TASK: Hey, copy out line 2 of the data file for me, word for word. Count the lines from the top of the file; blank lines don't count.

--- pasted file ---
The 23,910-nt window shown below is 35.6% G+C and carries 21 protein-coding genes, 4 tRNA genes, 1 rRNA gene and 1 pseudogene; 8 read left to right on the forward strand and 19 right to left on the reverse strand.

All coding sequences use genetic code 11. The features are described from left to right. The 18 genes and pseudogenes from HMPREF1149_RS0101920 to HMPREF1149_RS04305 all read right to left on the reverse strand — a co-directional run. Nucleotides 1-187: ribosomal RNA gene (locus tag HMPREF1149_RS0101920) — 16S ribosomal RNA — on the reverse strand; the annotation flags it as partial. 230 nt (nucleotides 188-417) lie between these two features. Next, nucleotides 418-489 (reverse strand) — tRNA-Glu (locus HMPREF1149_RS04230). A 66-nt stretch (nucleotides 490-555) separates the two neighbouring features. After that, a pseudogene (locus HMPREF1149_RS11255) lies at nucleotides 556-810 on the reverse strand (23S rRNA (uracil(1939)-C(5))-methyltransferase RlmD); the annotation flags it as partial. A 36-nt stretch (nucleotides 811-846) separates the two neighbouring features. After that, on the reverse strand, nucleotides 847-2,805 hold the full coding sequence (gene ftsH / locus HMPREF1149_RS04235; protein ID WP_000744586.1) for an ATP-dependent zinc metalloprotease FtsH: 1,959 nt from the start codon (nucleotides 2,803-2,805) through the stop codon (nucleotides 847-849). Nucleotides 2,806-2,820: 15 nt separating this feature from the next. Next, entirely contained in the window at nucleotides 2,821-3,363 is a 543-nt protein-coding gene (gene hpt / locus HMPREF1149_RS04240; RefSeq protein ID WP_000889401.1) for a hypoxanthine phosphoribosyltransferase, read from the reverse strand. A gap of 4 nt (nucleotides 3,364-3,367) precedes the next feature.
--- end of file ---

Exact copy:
All coding sequences use genetic code 11. The features are described from left to right. The 18 genes and pseudogenes from HMPREF1149_RS0101920 to HMPREF1149_RS04305 all read right to left on the reverse strand — a co-directional run. Nucleotides 1-187: ribosomal RNA gene (locus tag HMPREF1149_RS0101920) — 16S ribosomal RNA — on the reverse strand; the annotation flags it as partial. 230 nt (nucleotides 188-417) lie between these two features. Next, nucleotides 418-489 (reverse strand) — tRNA-Glu (locus HMPREF1149_RS04230). A 66-nt stretch (nucleotides 490-555) separates the two neighbouring features. After that, a pseudogene (locus HMPREF1149_RS11255) lies at nucleotides 556-810 on the reverse strand (23S rRNA (uracil(1939)-C(5))-methyltransferase RlmD); the annotation flags it as partial. A 36-nt stretch (nucleotides 811-846) separates the two neighbouring features. After that, on the reverse strand, nucleotides 847-2,805 hold the full coding sequence (gene ftsH / locus HMPREF1149_RS04235; protein ID WP_000744586.1) for an ATP-dependent zinc metalloprotease FtsH: 1,959 nt from the start codon (nucleotides 2,803-2,805) through the stop codon (nucleotides 847-849). Nucleotides 2,806-2,820: 15 nt separating this feature from the next. Next, entirely contained in the window at nucleotides 2,821-3,363 is a 543-nt protein-coding gene (gene hpt / locus HMPREF1149_RS04240; RefSeq protein ID WP_000889401.1) for a hypoxanthine phosphoribosyltransferase, read from the reverse strand. A gap of 4 nt (nucleotides 3,364-3,367) precedes the next feature.